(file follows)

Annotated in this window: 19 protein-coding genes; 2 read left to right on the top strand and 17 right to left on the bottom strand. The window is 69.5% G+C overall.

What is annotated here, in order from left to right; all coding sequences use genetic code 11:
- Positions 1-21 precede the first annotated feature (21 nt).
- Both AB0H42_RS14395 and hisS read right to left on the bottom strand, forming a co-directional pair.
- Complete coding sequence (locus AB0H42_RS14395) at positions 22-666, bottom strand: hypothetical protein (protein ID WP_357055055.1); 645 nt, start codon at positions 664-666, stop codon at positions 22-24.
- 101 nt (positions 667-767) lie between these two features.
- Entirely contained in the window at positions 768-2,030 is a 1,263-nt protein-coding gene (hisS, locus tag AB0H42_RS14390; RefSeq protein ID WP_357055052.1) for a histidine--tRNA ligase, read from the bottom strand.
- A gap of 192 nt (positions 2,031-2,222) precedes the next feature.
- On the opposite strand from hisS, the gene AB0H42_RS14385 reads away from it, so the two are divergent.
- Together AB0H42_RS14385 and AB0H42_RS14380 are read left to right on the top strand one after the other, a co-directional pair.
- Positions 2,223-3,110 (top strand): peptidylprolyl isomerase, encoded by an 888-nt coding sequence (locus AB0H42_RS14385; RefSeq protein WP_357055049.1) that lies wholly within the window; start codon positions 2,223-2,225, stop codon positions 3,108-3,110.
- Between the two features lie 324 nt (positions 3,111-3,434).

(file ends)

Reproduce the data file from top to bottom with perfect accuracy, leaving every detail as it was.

Annotated in this window: 19 protein-coding genes; 2 read left to right on the top strand and 17 right to left on the bottom strand. The window is 69.5% G+C overall.

What is annotated here, in order from left to right; all coding sequences use genetic code 11:
- Positions 1-21 precede the first annotated feature (21 nt).
- Both AB0H42_RS14395 and hisS read right to left on the bottom strand, forming a co-directional pair.
- Complete coding sequence (locus AB0H42_RS14395) at positions 22-666, bottom strand: hypothetical protein (protein ID WP_357055055.1); 645 nt, start codon at positions 664-666, stop codon at positions 22-24.
- 101 nt (positions 667-767) lie between these two features.
- Entirely contained in the window at positions 768-2,030 is a 1,263-nt protein-coding gene (hisS, locus tag AB0H42_RS14390; RefSeq protein ID WP_357055052.1) for a histidine--tRNA ligase, read from the bottom strand.
- A gap of 192 nt (positions 2,031-2,222) precedes the next feature.
- On the opposite strand from hisS, the gene AB0H42_RS14385 reads away from it, so the two are divergent.
- Together AB0H42_RS14385 and AB0H42_RS14380 are read left to right on the top strand one after the other, a co-directional pair.
- Positions 2,223-3,110 (top strand): peptidylprolyl isomerase, encoded by an 888-nt coding sequence (locus AB0H42_RS14385; RefSeq protein WP_357055049.1) that lies wholly within the window; start codon positions 2,223-2,225, stop codon positions 3,108-3,110.
- Between the two features lie 324 nt (positions 3,111-3,434).